I joined a conversation this week (on Feb 26) called the “GreenGov Dialogue on Demand Response” that was hosted by the White House Council on Environmental Quality (CEQ). It brought together leaders from government, the private sector, non-profits and academia to identify opportunities to reduce our nation’s periods of peak energy demand, promote a more stable electric grid, and help the Federal Government save energy and money in its operations. Among those who engaged in the dialogue were Terry Boston, the CEO of PJM Interconnection, which is a regional transmission company in Pennsylvania, New Jersey and several other states; and Doyle Beneby, the CEO of CPS Energy, which serves San Antonio, Texas.
But of course, when I told my family how I’d spent my morning the first question I got wasn’t “who did you see,” but rather “what’s demand/response???” I’ll try to answer that here and explain why it could become something that’s awesome.
To operators of the electric grid, “demand/response” is about making the huge, integrated electric system that delivers power to millions of consumers and businesses be more reliable and cost effective. To grid operators demand/response means that at any moment, in addition to turning on another power plant in order to avoid a system-wide failure, they also have the option of getting customers to cut back on power use. Operators have had this option for decades but it’s been crude, slow and reserved only for emergencies; it’s usually put into motion by the utility making a phone call to a factory owner who had agreed in advance to slow operations in the event of a crisis. In the last few years, however, grid operators have become excited by the possibility of fine-tuning the electric grid in real time, as 90 million U.S. households have subscribed to a fast broadband connection and things like smart, connected thermostats have been invented. Rather than something reserved for an emergency, demand/response using today’s advanced information and communications technology (ICT) can make day-in and day-out grid operations more efficient and resilient and can enable things like electric-vehicle charging stations and home solar panels to be connected to the grid without causing problems for the overall system.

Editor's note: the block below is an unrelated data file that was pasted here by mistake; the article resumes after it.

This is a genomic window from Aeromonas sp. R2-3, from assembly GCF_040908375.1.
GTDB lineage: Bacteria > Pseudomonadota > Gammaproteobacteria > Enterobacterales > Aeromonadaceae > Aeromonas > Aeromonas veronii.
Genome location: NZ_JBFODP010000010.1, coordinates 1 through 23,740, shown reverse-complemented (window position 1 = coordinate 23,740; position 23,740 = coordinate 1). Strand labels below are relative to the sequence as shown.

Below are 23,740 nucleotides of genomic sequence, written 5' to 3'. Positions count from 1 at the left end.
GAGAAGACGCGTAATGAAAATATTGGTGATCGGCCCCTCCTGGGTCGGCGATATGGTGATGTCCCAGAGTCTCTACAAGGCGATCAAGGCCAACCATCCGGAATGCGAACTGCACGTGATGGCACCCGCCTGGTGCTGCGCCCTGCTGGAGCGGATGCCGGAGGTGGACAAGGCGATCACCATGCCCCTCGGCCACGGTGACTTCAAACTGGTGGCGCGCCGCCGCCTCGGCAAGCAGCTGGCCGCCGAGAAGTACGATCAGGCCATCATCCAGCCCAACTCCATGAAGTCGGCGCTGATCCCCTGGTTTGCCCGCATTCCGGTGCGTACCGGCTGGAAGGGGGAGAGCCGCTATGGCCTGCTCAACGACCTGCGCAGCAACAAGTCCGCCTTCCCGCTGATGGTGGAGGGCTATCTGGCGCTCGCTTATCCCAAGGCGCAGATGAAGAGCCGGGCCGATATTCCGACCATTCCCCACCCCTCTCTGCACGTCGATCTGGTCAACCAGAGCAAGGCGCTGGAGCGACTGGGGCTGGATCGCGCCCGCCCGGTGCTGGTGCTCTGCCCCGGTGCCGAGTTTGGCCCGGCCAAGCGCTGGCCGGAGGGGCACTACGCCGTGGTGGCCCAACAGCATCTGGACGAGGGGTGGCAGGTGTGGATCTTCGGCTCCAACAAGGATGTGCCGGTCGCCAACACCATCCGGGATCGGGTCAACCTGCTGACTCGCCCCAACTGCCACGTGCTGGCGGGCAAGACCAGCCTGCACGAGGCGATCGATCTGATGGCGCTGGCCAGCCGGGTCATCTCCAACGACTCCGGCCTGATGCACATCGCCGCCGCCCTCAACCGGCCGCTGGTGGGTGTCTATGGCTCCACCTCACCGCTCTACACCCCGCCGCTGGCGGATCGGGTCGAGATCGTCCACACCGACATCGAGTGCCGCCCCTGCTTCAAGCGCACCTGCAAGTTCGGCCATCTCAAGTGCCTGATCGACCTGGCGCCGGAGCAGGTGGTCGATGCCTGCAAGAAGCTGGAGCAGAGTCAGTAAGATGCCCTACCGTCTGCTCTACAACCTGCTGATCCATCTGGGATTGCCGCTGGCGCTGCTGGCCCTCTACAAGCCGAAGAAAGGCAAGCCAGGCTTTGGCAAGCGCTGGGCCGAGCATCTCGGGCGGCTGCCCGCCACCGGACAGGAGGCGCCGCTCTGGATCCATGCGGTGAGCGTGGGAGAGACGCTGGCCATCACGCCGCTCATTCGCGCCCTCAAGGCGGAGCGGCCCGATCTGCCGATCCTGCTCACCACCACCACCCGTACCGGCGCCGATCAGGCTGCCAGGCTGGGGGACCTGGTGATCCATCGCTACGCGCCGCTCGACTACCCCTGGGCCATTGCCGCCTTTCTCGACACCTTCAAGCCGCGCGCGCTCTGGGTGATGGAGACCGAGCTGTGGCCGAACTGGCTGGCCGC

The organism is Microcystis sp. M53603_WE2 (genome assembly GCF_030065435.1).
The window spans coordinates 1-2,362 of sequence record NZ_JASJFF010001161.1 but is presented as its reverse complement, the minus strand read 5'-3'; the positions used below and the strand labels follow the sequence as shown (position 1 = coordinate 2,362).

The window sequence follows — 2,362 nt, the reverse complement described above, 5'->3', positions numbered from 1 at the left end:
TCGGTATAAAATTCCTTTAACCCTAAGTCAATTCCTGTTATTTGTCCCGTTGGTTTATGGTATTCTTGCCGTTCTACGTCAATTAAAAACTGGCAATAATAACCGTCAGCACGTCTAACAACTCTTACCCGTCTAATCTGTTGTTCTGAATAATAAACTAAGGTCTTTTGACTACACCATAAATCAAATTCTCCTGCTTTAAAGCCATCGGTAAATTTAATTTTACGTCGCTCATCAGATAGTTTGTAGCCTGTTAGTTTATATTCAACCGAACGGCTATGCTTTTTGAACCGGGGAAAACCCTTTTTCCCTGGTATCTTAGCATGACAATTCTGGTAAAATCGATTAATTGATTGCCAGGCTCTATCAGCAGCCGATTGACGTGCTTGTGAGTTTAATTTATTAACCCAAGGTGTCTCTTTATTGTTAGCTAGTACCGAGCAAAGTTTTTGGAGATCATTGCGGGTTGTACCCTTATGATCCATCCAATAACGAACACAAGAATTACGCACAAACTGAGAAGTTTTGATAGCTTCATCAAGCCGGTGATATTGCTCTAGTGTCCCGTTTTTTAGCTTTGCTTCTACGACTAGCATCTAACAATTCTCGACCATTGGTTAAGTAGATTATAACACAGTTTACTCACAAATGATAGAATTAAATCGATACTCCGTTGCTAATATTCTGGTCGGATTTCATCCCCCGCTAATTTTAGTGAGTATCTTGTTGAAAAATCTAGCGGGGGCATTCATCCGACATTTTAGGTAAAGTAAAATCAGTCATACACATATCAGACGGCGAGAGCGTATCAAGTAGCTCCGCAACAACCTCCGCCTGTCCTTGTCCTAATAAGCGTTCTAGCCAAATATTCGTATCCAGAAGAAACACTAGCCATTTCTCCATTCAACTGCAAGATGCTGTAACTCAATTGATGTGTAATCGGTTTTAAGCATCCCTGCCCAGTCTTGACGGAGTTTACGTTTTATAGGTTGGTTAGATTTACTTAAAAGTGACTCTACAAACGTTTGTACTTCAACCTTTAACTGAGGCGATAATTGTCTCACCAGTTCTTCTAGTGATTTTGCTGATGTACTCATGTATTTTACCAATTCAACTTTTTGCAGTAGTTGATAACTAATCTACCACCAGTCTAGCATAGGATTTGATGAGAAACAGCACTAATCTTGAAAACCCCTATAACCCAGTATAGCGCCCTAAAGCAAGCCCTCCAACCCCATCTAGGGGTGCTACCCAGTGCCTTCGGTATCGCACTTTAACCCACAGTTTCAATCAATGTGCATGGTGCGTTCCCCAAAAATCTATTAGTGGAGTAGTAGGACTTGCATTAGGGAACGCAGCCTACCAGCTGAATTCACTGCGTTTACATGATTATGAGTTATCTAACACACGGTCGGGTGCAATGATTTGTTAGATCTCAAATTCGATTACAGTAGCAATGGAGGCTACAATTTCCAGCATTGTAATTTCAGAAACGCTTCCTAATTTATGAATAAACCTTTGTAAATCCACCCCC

But the reason customers might come to see demand/response as awesome is different. For customers, demand/response is about changing their relationship to how they use electricity. Now that they can “see” their thermostat on their smart phone, just like they can see their TV recordings on their DVR, customers have more control. They even can get paid for turning things off in their home or business if they do it at the right time, and if their grid operator has the right demand/response program available.
For instance, Terry Boston, the PJM CEO, shared how demand/response had unleashed creative thinking by some of his larger enterprise customers. Drexel University, in Philadelphia, has realized that it can use the millions of books in its campus library as a “thermal storage” device, which the university then has been able to use as an “asset” that generates revenue via payments from PJM.